Technique on turns
Despite his successes, Ligety doesn’t seek the spotlight. He prefers immersing himself in the details of ski racing and perfecting his technique. He studies video of his races and his rivals’.
“Ted’s so focused on his skiing, on what he needs to do to not lose,” said US Ski Team coach Sasha Rearick. “He’s so professional in terms of everything he does in terms of getting up in the morning and warming up, making sure his service guys have the perfect setup for what we’re doing.
“Then he trains his butt off. He does good recovery, eats the right foods. He does all those things in such a professional way and it takes 100 percent effort.
“You can’t do that and do all the media stuff to be that star. And I don’t think he wants to be that. He likes the competition and he wants to leave it on the hill.”
Nowhere does he do that more than in giant slalom. Last season, he won six World Cup giant slalom races on the way to the fourth World Cup giant slalom title of his career. And he was on the longer, straighter, harder-to-turn skis required after rule changes a couple years ago. While Ligety was one of the strongest critics of the new rules and new skis, they actually require more precise technique and give him an advantage.
Compared with other skiers, the most obvious difference in Ligety’s form comes mid-turn, when his body appears almost horizontal, his hip practically grazing the snow. From that position, he can create a tighter turn, cut off distance, and go faster.
Ligety also starts his turns earlier and finishes later than competitors. That all translates to large time advantages on giant slalom runs.
He hopes to add a second gold medal, especially after the disappointment of Vancouver, where he arrived ranked first in the world in giant slalom and went home without any hardware after a ninth-place finish.
“At the finish line of that race, I knew I could have gone a lot harder,” said Ligety. “I knew I could have been a lot faster with just a small change in my mentality and how I moved through the course.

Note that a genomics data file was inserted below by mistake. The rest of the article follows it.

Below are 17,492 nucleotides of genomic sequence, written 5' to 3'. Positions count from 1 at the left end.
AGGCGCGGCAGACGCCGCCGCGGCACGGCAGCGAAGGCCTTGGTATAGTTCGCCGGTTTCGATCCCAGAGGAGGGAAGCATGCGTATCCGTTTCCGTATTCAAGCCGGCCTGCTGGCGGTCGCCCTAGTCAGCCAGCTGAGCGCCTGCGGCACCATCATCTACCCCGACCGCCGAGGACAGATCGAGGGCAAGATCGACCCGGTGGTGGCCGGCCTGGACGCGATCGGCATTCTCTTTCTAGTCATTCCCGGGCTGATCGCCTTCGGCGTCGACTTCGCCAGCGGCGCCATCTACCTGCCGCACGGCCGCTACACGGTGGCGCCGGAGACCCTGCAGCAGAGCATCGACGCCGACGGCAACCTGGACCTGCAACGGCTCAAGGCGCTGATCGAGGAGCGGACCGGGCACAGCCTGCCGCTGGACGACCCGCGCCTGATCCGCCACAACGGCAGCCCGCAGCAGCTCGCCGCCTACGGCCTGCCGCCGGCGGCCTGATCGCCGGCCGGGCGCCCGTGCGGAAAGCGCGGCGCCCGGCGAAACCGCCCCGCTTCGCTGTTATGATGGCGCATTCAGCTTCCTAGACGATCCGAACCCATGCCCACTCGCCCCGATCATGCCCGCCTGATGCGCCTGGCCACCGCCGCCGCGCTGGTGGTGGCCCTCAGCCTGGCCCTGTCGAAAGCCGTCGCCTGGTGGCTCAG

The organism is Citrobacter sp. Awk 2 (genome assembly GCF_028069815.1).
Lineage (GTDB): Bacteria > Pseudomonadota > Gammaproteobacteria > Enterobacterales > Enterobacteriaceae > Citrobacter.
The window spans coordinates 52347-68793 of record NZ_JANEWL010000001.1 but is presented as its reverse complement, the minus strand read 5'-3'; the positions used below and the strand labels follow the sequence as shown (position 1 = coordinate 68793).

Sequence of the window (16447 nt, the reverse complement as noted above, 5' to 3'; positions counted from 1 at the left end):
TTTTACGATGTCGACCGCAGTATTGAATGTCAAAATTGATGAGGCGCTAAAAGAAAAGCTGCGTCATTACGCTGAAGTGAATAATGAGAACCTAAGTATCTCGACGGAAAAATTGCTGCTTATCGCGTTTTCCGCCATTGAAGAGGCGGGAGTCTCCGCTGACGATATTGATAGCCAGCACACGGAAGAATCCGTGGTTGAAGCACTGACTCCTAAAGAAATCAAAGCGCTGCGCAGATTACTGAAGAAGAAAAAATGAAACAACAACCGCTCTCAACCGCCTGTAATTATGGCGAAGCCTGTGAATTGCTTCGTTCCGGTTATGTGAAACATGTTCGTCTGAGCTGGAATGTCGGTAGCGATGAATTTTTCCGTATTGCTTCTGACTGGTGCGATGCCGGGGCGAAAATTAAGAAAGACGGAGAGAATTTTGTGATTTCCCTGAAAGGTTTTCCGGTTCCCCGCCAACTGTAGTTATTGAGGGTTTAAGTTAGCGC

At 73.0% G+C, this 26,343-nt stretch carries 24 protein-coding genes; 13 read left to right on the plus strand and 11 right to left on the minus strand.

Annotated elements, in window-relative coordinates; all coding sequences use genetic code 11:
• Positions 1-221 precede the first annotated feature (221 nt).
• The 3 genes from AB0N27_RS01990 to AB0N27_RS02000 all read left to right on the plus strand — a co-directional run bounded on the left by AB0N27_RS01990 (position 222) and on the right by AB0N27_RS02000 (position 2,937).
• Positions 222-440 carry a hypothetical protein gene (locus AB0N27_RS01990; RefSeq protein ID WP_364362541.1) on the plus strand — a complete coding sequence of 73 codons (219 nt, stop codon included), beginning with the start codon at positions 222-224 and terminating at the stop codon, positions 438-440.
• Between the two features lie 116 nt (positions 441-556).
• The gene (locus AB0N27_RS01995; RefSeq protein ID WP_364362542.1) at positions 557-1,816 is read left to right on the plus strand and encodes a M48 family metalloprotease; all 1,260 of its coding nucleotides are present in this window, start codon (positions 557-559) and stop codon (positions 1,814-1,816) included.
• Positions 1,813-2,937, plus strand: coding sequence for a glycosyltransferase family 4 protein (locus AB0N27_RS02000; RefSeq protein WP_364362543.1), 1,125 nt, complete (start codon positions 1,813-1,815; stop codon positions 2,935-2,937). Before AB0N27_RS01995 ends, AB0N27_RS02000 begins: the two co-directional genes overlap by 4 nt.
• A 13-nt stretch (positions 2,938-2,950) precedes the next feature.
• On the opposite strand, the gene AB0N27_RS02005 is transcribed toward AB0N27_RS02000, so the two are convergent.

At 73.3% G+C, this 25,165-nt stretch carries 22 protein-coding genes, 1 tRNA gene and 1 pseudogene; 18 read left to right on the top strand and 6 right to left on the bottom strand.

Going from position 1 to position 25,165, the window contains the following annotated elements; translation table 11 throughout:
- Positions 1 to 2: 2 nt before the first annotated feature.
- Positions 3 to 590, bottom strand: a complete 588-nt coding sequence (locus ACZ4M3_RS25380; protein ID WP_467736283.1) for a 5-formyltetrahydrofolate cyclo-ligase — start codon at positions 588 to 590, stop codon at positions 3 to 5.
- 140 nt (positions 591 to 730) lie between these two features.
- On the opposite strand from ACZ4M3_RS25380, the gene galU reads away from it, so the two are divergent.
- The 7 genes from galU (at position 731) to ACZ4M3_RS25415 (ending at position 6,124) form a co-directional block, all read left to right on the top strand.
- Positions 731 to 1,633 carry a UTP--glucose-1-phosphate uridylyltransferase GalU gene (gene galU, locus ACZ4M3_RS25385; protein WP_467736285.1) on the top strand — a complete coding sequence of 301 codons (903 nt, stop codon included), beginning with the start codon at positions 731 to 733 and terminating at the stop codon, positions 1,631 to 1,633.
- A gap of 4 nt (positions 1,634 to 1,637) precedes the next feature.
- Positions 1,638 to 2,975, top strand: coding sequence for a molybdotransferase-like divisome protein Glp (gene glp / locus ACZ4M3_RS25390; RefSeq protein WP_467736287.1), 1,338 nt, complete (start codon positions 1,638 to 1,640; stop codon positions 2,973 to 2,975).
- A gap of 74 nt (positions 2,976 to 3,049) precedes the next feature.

“That really changed my mentality in ski racing, ever since that Games. I’ve raised my intensity and ski at a level where I’m happy every time I get to the finish line, whether that’s winning or blowing out or getting third place.
“I just want to be happy that I pushed myself as hard as I could every single run, every single race. That’s ended up being a much better strategy for me from here on out.”
Another critical part of his strategy for the Sochi Games has been familiarizing himself with the Olympic site. Like all of the American skiers, Ligety took advantage of a US-Russia partnership that gave him extra training time on the slopes at the Rosa Khutor Alpine Center. He compares the slopes favorably to those in Beaver Creek, Colo., where he has raced well.
“I’ve trained on the hill [for giant slalom] in Sochi more than any of the other nations have,” said Ligety. “So I think that definitely gives me a little bit of an advantage, especially because it’s a hill where it’s pretty moderate.
“It just has a couple big rolls, so there’s some tactical issues there. If you have a little bit more confidence in how the hill will run, I think that helps you a little bit.”
Also, there will be no gun-toting guards in his way, just gates and other skiers targeting him.Shira Springer can be reached at firstname.lastname@example.org; follow her on Twitter @shiraspringer.